This strategy must go well beyond ODA and arms exports. Hudson Institute analyst Arthur Herman has highlighted the “technologies and systems that until recently lay outside the conventional defense sector, but which now overlap with the Pentagon’s new third offset strategy for developing and fielding future military systems, in many cases by tailoring commercial high-tech technologies to fit defense needs.” Core components of this strategy include unmanned systems, robotics, miniaturization, artificial intelligence (AI) and big data, among others.
That list overlaps with many key sectors identified in various national-technology plans, which invariably include robotics, AI, and big data, along with nanotechnology, biotechnology, quantum computing and composite materials. The U.S. Defense Innovation Initiative , launched in 2014, aims to tap the energy and potential of actors “outside the Department of Defense’s traditional orbit.” Foreign countries are among them. Japan, which has cutting-edge technologies in many of these fields, is a primary partner in this effort.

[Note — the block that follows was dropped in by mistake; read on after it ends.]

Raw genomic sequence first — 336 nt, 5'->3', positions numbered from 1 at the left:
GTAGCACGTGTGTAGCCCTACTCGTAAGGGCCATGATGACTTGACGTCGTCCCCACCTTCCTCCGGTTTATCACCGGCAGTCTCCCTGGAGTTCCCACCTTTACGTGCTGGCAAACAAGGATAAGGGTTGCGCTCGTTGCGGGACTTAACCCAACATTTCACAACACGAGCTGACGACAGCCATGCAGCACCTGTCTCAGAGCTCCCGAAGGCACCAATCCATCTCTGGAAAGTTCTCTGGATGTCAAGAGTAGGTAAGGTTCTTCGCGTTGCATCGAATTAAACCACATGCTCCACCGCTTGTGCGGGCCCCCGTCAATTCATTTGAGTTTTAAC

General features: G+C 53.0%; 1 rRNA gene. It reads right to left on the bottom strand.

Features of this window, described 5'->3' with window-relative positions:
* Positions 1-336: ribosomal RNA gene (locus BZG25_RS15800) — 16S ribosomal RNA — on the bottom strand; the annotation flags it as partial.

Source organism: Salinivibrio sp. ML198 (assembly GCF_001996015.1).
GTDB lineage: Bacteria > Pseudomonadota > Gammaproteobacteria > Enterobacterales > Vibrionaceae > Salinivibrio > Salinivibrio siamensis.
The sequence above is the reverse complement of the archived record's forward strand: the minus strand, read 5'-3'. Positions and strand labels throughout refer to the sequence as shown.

The Japanese government too has recognized the rising importance of new technologies to the current and future health of the nation’s economy and defense. The logic of the Defense Innovation Initiative tracks that of Japan’s Ministry of Defense. The MoD’s 2014 Strategy on Defense Production and Technological Bases noted the need to “appropriately introduce from the outside civilian advanced technology (potential new products) which can be applicable to defense technology.” To that end, MoD will keep a closer eye on (“expand its survey area of”) civilian advanced technology and promote international cooperation, such as information sharing and joint research. In both countries, then, militaries are studying and embracing an expanding range of technologies, which create new avenues for bilateral cooperation, as well as new business opportunities.